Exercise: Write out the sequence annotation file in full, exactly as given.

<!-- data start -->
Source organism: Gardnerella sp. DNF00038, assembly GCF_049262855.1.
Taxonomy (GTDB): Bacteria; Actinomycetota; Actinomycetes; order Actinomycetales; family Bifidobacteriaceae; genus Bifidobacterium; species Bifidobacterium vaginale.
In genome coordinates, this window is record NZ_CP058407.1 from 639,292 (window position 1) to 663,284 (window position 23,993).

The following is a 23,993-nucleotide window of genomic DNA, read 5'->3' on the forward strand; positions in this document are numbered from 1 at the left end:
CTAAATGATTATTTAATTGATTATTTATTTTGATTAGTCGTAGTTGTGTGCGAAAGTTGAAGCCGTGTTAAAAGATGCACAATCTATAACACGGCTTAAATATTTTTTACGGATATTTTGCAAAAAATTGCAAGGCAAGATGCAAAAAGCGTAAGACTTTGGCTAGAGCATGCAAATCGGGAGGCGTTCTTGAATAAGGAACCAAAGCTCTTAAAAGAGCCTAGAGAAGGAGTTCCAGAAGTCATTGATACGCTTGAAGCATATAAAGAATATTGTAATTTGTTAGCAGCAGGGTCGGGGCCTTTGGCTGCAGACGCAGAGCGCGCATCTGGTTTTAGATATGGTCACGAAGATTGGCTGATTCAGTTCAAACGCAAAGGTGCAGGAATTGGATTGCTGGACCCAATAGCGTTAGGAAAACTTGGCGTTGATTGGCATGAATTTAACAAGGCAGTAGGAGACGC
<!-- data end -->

Source organism: Gardnerella sp. DNF00038, assembly GCF_049262855.1.
Taxonomy (GTDB): Bacteria; Actinomycetota; Actinomycetes; order Actinomycetales; family Bifidobacteriaceae; genus Bifidobacterium; species Bifidobacterium vaginale.
In genome coordinates, this window is record NZ_CP058407.1 from 639,292 (window position 1) to 663,284 (window position 23,993).

The following is a 23,993-nucleotide window of genomic DNA, read 5'->3' on the forward strand; positions in this document are numbered from 1 at the left end:
CTAAATGATTATTTAATTGATTATTTATTTTGATTAGTCGTAGTTGTGTGCGAAAGTTGAAGCCGTGTTAAAAGATGCACAATCTATAACACGGCTTAAATATTTTTTACGGATATTTTGCAAAAAATTGCAAGGCAAGATGCAAAAAGCGTAAGACTTTGGCTAGAGCATGCAAATCGGGAGGCGTTCTTGAATAAGGAACCAAAGCTCTTAAAAGAGCCTAGAGAAGGAGTTCCAGAAGTCATTGATACGCTTGAAGCATATAAAGAATATTGTAATTTGTTAGCAGCAGGGTCGGGGCCTTTGGCTGCAGACGCAGAGCGCGCATCTGGTTTTAGATATGGTCACGAAGATTGGCTGATTCAGTTCAAACGCAAAGGTGCAGGAATTGGATTGCTGGACCCAATAGCGTTAGGAAAACTTGGCGTTGATTGGCATGAATTTAACAAGGCAGTAGGAGACGC